Nature St. Vrain event to highlight SVVSD's environmental education

Originally published in the Longmont Times-Call >>


About 70 students are planning to present projects, including students from Longmont's Westview Middle School who are part of the Plains to the Park project led by science teacher Dan Cribby.

For the project, now in its sixth year, Cribby and the students are monitoring motion activated cameras in Rocky Mountain National Park and at Button Rock Preserve near Lyons, documenting wildlife and collecting data.

About once a month, Cribby takes students to the locations to change camera batteries, reposition cameras, clean lenses and collect memory cards.

The students also regularly present at Rocky Mountain National Park's research conference and have had a photography exhibit at the University of Colorado. Former participants, now in high school and college, serve as mentors.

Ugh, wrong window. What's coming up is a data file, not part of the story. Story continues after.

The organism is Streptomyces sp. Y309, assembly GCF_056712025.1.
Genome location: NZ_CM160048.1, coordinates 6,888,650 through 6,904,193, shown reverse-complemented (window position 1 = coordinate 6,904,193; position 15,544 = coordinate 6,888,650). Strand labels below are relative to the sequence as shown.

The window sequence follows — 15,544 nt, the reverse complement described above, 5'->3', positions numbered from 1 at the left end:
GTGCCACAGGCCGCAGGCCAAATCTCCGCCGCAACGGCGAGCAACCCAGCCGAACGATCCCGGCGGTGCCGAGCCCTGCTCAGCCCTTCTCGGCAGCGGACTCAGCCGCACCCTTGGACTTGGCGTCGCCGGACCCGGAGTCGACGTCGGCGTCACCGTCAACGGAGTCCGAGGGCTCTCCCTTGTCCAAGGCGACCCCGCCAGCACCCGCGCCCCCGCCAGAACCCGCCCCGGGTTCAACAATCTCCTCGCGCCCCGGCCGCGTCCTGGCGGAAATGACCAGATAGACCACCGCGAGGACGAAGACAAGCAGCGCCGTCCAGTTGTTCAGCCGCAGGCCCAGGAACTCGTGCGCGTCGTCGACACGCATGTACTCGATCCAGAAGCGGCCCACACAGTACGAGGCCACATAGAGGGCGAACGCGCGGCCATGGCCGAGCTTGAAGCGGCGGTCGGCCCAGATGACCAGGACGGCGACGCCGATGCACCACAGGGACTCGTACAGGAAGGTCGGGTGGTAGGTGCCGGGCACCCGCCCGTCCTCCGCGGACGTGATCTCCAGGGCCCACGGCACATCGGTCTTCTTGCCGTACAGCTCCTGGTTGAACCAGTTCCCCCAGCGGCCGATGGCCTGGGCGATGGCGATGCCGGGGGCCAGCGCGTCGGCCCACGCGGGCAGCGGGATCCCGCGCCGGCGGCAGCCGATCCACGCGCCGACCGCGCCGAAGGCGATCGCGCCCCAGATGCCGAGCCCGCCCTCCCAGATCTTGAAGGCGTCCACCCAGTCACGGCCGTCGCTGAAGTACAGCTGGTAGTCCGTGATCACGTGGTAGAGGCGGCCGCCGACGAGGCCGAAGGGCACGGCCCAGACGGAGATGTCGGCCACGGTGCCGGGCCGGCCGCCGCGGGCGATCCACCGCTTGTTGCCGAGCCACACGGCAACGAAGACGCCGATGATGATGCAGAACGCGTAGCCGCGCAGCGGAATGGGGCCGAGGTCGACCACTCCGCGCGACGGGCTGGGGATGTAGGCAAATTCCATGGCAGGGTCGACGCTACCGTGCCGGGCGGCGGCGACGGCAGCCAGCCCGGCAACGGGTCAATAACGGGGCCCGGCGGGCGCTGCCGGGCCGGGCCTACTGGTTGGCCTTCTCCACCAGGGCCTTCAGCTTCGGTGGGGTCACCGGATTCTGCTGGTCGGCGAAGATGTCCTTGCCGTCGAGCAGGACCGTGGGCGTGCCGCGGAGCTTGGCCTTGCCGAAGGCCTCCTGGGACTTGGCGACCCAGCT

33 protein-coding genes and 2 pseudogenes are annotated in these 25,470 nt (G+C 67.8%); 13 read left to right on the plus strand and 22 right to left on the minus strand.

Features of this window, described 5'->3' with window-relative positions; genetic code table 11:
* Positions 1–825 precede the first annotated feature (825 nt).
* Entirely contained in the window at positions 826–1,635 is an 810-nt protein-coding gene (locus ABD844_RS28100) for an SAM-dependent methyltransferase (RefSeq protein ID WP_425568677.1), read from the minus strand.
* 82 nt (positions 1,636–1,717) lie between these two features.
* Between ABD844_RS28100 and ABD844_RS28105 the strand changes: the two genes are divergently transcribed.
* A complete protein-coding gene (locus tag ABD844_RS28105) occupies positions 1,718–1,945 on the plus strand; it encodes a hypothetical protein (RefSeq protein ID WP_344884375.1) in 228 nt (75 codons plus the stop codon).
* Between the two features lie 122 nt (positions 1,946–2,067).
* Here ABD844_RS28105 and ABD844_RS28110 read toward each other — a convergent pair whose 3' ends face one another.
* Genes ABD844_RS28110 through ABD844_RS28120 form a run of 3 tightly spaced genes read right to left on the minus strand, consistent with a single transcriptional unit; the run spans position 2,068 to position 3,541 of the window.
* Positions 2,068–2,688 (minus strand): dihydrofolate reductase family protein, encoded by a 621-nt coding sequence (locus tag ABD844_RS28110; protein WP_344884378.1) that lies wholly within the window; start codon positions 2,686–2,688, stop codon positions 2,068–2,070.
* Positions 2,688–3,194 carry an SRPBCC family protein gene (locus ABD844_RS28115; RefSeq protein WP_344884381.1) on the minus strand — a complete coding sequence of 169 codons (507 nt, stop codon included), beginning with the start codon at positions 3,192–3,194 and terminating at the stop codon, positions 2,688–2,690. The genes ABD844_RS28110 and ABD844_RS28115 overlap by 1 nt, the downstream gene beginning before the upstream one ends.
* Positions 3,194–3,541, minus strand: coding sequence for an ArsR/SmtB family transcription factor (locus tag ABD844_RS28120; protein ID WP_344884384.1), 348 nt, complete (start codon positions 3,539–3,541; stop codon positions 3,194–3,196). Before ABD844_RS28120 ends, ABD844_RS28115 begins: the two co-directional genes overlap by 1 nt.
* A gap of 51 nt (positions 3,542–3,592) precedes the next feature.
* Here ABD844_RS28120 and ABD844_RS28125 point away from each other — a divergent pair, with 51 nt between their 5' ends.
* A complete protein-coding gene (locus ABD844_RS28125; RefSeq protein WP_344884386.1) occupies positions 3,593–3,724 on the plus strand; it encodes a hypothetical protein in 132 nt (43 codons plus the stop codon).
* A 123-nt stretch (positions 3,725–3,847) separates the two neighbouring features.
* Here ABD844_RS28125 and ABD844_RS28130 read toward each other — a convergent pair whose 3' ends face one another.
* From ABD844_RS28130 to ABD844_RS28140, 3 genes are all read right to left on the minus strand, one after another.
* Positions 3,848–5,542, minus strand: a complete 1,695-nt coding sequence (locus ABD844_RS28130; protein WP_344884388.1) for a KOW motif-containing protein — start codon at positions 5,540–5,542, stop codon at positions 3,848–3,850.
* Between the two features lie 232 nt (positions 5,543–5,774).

"The kids are getting an extended learning opportunity," Cribby said. "They get to construct their own understanding of things through the experiences of going there. It helps them understand those places. Hopefully it makes them stewards."

At the Nature St. Vrain event, Westview will screen a 20-minute video showing highlights of the wildlife they've captured, including footage of elk, bears and mountain lions. Students also plan to attend to talk about their experiences.

Eighth-grader Nora Tayefeh said she loves being outdoors and liked connecting with other students who share her interests.

One of her favorite videos captured by the cameras was of two bear cubs with their mom. But, she added, it's not all great shots. The students have to move the cameras often as the seasons change to make sure they're in good spots and not getting "300 pictures of a plant waving in the wind."

"It's cool to help support Rocky Mountain National Park and Button Rock by giving them data to help keep their ecosystems healthy," she said.

Classmate Maggie Watson said she likes learning more about the state's wildlife, including seeing how they communicate through the videos.

"I get to see stuff I wouldn't usually get to see by hiking myself," she said. "It's such a cool opportunity."